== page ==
18 February 2020
Time: 9:00 - 10:00pm
Speaker: Dr. Bronwyn Bjorkman (Queen's University)
Venue: Bancroft Building 3.23
This talk looks at interactions among linearization, prosody, and vocabulary insertion, focusing on cases of verb doubling that appear to be motivated not by syntactic movement, but by the need for an otherwise-unsupported clitic to have a host.
Drawing on examples of verb doubling in Ingush (Nakh-Dagestanian) and Breton (Celtic), Bjorkman argues first that the linearization of syntactic structures is accomplished via the interaction of ranked and violable constraints, as in OT, rather than via a deterministic linearization algorithm of the type often assumed in syntax. Second, she argues that linearization and prosodification proceed in parallel, allowing verb doubling as a trade-off between prosodic well-formedness (the need of a clitic for a host) and optimal linearization—but that this evaluation occurs prior to both Vocabulary Insertion and the subsequent competition of segmental phonology.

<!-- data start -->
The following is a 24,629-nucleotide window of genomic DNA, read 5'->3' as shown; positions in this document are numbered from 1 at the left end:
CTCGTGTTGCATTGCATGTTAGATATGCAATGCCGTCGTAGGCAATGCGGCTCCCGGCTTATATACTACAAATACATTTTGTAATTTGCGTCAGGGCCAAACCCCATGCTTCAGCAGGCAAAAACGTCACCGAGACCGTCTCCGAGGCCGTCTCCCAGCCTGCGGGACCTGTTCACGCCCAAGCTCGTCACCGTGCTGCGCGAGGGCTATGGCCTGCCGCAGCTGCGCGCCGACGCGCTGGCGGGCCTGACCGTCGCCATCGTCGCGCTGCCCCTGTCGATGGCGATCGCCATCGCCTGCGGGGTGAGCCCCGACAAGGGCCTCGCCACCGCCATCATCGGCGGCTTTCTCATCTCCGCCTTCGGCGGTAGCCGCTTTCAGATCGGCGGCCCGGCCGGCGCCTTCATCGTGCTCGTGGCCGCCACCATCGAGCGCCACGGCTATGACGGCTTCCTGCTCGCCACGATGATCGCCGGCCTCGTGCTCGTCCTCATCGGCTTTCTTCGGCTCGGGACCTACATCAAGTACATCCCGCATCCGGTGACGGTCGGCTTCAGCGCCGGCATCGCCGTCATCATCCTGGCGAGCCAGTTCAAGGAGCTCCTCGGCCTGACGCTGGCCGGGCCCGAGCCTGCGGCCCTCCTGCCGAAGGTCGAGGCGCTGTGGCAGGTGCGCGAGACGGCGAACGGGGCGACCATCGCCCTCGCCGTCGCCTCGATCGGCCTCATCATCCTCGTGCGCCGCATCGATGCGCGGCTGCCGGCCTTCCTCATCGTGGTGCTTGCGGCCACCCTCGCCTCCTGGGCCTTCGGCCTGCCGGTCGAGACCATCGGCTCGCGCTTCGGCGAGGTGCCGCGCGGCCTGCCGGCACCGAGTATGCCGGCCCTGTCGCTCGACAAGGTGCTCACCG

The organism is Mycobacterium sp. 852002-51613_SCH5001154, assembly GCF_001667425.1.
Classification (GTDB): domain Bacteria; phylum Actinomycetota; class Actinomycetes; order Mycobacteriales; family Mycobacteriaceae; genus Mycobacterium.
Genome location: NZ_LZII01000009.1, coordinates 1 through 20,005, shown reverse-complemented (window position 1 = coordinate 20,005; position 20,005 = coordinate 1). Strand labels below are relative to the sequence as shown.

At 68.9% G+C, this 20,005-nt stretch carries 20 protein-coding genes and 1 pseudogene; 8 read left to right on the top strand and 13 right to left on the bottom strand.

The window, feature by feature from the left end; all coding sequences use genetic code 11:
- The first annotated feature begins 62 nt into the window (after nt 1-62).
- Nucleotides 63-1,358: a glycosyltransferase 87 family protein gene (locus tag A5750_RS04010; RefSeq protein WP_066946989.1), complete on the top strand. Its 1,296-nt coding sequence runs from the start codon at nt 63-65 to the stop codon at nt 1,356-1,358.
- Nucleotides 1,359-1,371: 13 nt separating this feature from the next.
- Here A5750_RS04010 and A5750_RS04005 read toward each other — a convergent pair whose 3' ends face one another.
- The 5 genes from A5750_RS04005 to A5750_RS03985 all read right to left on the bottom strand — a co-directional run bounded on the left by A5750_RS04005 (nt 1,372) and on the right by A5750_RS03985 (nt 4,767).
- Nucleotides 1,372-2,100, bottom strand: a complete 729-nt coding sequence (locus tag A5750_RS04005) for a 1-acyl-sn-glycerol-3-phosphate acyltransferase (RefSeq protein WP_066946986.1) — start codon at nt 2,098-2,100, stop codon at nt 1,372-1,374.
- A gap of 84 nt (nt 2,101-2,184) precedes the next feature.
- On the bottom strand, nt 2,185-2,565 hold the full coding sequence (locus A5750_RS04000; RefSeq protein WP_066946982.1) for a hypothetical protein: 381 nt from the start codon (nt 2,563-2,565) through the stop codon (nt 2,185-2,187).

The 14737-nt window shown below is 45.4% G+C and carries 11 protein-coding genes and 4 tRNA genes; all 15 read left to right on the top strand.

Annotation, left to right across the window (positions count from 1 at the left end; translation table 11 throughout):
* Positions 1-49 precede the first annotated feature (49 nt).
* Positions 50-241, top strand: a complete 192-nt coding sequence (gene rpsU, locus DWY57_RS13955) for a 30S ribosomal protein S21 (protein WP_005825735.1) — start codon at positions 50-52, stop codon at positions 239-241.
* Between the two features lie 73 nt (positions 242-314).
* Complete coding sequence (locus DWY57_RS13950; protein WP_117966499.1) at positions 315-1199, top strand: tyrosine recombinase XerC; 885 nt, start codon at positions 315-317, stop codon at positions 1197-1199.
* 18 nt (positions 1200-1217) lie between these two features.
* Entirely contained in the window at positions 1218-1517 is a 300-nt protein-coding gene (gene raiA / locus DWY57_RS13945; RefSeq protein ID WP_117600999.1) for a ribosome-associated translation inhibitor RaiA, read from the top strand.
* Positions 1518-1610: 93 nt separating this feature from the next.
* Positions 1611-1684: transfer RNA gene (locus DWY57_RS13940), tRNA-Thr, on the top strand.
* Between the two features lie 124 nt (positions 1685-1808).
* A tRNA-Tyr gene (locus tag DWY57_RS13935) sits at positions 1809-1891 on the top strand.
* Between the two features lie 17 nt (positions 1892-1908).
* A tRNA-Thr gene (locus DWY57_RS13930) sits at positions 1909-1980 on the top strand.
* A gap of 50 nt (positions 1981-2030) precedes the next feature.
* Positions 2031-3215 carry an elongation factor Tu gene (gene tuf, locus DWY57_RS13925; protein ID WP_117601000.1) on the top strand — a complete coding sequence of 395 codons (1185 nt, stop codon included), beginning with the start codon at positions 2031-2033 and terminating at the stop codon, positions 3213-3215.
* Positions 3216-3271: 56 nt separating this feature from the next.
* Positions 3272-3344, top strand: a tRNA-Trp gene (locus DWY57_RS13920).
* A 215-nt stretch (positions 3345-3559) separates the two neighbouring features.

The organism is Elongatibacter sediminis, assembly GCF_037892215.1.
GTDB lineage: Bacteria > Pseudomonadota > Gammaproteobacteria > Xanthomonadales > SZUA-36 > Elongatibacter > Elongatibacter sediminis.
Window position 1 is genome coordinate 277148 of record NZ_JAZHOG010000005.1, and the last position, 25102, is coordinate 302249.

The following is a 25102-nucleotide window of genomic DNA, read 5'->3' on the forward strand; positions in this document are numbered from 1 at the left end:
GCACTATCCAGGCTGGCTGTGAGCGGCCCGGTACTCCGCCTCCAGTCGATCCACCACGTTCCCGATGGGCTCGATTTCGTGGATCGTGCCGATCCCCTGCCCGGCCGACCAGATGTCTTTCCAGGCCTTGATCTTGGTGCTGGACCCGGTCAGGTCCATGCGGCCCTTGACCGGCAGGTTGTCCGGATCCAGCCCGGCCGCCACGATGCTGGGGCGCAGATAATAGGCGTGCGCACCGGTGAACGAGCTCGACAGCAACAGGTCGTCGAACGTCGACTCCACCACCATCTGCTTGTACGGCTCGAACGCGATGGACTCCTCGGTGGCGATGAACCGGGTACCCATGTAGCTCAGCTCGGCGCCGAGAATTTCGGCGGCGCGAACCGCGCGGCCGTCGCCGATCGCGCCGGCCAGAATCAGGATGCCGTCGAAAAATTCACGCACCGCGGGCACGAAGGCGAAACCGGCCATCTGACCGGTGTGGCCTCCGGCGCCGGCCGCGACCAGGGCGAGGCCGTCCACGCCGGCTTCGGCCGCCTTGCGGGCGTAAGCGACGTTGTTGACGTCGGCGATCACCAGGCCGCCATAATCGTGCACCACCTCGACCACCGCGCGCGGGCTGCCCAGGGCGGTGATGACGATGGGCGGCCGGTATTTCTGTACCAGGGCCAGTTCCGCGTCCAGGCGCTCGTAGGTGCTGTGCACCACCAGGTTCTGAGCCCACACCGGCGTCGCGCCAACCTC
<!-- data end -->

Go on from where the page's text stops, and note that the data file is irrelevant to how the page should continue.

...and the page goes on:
The final sections of the talk discuss the implications of this model for doubling more generally, and more particularly for our ability to explain the fact that certain movement configurations appear to lead to doubling in some languages but not in others. Bjorkman will discuss verb doubling in predicate focus, clitic doubling, and several other instances of apparent multiple realization.